Environmental factors

New genetic variants associated with pelvic d

image: The authors of the study Natàlia Pujol Gualdo and Triin Laisk
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A study led by researchers from the Institute of Genomics, University of Tartu identified 22 new genetic variants associated with pelvic organ prolapse and evaluates polygenic risk scores as a potential tool to enhance individual risk prediction. The study was published in Nature Communications.

A feeling of pressure or as if something is falling out of your pelvic area, urinary problems, painful intercourse – these are the symptoms of pelvic prolapse, a gynecological condition affecting around 40% of women after menopause. It is characterized by the descent of the pelvic organs (bladder, rectum and/or uterus) into the vaginal cavity, and it is the main cause for surgical removal of the uterus.

The onset of this condition is due to the complex interaction of both biological and environmental factors, but it is also heritable. However, the identification of genetic variants associated with this condition, and how these might affect certain biological processes, remains understudied. The largest study on the genetics of pelvic organ prolapse led by a group of scientists from the Institute of Genomics, University of Tartu has identified 22 new genetic variants related to this gynecological condition, which represent a solid step to understanding which biological factors contribute to it and tests how genetic risk helps predict its development.

“Methods that enable a massive analysis of genetic information and large biobanks have truly revolutionized the studies into the genetic and molecular mechanisms of gynecological conditions like pelvic organ prolapse,” said dr Triin Laisk, Associate Professor of Genomics and Reproductive Genetics and senior author of the study. In this study, the researchers studied more than 15 million genetic variations in the DNA sequence of over 500,000 women, of whom more than 28,000 had pelvic organ prolapse.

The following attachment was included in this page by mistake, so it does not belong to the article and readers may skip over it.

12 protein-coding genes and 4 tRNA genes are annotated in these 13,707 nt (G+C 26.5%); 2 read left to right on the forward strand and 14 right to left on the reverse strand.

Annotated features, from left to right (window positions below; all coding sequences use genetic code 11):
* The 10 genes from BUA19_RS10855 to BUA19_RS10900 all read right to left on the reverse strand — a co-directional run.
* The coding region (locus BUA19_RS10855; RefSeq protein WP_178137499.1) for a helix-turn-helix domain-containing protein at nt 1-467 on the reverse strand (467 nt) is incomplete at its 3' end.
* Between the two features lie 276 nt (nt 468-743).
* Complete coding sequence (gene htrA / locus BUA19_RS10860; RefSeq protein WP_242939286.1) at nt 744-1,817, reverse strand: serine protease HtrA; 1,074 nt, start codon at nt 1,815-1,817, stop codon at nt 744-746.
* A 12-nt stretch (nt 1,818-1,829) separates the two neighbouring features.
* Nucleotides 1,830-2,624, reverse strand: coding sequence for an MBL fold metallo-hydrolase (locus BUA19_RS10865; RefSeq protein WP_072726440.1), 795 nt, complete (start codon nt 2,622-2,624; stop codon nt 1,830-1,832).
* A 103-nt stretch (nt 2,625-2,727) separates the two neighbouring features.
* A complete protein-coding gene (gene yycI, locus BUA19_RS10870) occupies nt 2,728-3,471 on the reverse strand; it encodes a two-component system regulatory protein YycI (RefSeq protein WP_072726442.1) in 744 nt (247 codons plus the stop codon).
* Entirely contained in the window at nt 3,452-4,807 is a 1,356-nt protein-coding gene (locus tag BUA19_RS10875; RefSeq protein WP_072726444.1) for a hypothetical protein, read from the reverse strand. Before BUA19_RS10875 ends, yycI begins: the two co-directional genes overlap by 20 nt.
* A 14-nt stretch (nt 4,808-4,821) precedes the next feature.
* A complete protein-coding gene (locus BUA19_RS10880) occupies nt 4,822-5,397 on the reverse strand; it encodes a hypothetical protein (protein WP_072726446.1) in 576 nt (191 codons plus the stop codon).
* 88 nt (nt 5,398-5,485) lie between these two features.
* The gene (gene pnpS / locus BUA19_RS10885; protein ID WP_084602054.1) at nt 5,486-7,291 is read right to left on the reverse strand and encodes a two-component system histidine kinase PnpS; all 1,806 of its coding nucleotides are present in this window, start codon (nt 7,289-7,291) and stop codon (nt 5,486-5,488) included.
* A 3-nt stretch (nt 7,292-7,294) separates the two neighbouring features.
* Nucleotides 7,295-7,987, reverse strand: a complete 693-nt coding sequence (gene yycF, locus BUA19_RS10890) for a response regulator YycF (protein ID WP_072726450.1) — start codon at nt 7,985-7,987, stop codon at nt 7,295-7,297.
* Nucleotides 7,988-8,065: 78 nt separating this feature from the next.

“This is the most complete genetic study in history for pelvic prolapse, and its results open a way to better understand how this condition manifests,” says Natàlia Pujol Gualdo, PhD student at the Institute of Genomics, University of Tartu, and first author of the study.

The associated variants were found in genes involved in specific biological pathways related to connective tissue, urogenital development and cardiometabolic health. The study also found a genetic link with other pathologies, especially those related to connective tissue abnormalities, such as inguinal hernia and gastro-esophageal reflux, which may help explain why these conditions often occur together.

The scientists used the data from female Estonian Biobank participants and also tested how well a summarized genetic risk could predict the development of prolapse later in life, alone and also taking into account other risk factors for pelvic organ prolapse such as body mass index, smoking status , number of children, constipation, and asthma.

“Although the total predictive ability obtained is not accurate enough to implement in the clinical practice alone, we showed genetic risk substantially helps to improve predictive power on top of the other known risk factors, which could tailor individualized preventive strategies even decades before symptoms of prolapse appear,” said Laisk.

“All these findings open up new avenues of research regarding the understanding of biological mechanisms underlying pelvic organ prolapse, generation of possible new therapeutic targets, as well as for the study of risk stratification and enhanced predictive ability using genetic risk,” explains Pujol Gualdo.

Other researchers and clinicians from the University of Oulu have also participated in this research. Thanks to all biobank participants in the project the authors were able to analyze genetic data of over 500 000 women from the Estonian Biobank, FinnGen study, UK Biobank and Icelandic cohorts.


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